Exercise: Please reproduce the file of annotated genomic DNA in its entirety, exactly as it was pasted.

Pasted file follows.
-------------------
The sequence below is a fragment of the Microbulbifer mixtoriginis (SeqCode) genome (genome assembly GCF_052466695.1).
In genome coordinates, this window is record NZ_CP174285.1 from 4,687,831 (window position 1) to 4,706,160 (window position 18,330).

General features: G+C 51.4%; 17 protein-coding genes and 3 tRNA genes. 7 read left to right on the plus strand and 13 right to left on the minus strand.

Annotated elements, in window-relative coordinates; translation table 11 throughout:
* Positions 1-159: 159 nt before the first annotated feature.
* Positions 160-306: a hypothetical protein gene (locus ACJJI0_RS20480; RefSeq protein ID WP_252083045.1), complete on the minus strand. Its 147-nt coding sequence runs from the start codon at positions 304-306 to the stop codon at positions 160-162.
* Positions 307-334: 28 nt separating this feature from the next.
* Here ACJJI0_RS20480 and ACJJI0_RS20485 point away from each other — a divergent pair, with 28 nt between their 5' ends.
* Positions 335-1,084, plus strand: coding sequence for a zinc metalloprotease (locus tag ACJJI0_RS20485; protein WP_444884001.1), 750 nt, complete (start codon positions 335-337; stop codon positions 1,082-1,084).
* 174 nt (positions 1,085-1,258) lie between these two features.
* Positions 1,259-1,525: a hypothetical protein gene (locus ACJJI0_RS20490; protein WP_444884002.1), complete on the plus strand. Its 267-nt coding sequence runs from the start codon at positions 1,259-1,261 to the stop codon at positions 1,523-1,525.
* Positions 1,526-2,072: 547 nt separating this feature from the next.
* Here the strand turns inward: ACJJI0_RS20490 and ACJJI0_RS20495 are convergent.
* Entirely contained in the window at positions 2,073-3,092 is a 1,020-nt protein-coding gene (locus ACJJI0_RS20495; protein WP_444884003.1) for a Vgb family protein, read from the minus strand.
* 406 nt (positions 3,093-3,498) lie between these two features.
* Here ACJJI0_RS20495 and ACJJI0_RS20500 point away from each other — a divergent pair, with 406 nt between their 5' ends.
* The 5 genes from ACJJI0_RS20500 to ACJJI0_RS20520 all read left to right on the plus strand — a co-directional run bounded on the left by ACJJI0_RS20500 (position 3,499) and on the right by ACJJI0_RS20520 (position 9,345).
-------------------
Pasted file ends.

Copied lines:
The sequence below is a fragment of the Microbulbifer mixtoriginis (SeqCode) genome (genome assembly GCF_052466695.1).
In genome coordinates, this window is record NZ_CP174285.1 from 4,687,831 (window position 1) to 4,706,160 (window position 18,330).

General features: G+C 51.4%; 17 protein-coding genes and 3 tRNA genes. 7 read left to right on the plus strand and 13 right to left on the minus strand.

Annotated elements, in window-relative coordinates; translation table 11 throughout:
* Positions 1-159: 159 nt before the first annotated feature.
* Positions 160-306: a hypothetical protein gene (locus ACJJI0_RS20480; RefSeq protein ID WP_252083045.1), complete on the minus strand. Its 147-nt coding sequence runs from the start codon at positions 304-306 to the stop codon at positions 160-162.
* Positions 307-334: 28 nt separating this feature from the next.
* Here ACJJI0_RS20480 and ACJJI0_RS20485 point away from each other — a divergent pair, with 28 nt between their 5' ends.
* Positions 335-1,084, plus strand: coding sequence for a zinc metalloprotease (locus tag ACJJI0_RS20485; protein WP_444884001.1), 750 nt, complete (start codon positions 335-337; stop codon positions 1,082-1,084).
* 174 nt (positions 1,085-1,258) lie between these two features.
* Positions 1,259-1,525: a hypothetical protein gene (locus ACJJI0_RS20490; protein WP_444884002.1), complete on the plus strand. Its 267-nt coding sequence runs from the start codon at positions 1,259-1,261 to the stop codon at positions 1,523-1,525.
* Positions 1,526-2,072: 547 nt separating this feature from the next.
* Here the strand turns inward: ACJJI0_RS20490 and ACJJI0_RS20495 are convergent.
* Entirely contained in the window at positions 2,073-3,092 is a 1,020-nt protein-coding gene (locus ACJJI0_RS20495; protein WP_444884003.1) for a Vgb family protein, read from the minus strand.
* 406 nt (positions 3,093-3,498) lie between these two features.
* Here ACJJI0_RS20495 and ACJJI0_RS20500 point away from each other — a divergent pair, with 406 nt between their 5' ends.
* The 5 genes from ACJJI0_RS20500 to ACJJI0_RS20520 all read left to right on the plus strand — a co-directional run bounded on the left by ACJJI0_RS20500 (position 3,499) and on the right by ACJJI0_RS20520 (position 9,345).